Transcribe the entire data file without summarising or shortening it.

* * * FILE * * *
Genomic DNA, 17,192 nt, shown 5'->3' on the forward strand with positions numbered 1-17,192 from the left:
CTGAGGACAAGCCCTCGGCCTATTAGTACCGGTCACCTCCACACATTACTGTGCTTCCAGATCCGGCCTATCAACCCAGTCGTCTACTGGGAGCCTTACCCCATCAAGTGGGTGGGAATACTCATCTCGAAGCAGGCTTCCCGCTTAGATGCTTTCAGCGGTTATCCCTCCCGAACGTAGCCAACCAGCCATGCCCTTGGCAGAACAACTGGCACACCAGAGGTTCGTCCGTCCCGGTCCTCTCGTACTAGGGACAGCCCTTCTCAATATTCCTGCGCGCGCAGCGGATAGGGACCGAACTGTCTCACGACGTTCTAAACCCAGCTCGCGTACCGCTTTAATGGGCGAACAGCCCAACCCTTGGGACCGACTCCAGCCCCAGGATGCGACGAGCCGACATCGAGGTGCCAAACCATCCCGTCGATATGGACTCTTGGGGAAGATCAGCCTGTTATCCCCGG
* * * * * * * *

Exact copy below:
Genomic DNA, 17,192 nt, shown 5'->3' on the forward strand with positions numbered 1-17,192 from the left:
CTGAGGACAAGCCCTCGGCCTATTAGTACCGGTCACCTCCACACATTACTGTGCTTCCAGATCCGGCCTATCAACCCAGTCGTCTACTGGGAGCCTTACCCCATCAAGTGGGTGGGAATACTCATCTCGAAGCAGGCTTCCCGCTTAGATGCTTTCAGCGGTTATCCCTCCCGAACGTAGCCAACCAGCCATGCCCTTGGCAGAACAACTGGCACACCAGAGGTTCGTCCGTCCCGGTCCTCTCGTACTAGGGACAGCCCTTCTCAATATTCCTGCGCGCGCAGCGGATAGGGACCGAACTGTCTCACGACGTTCTAAACCCAGCTCGCGTACCGCTTTAATGGGCGAACAGCCCAACCCTTGGGACCGACTCCAGCCCCAGGATGCGACGAGCCGACATCGAGGTGCCAAACCATCCCGTCGATATGGACTCTTGGGGAAGATCAGCCTGTTATCCCCGG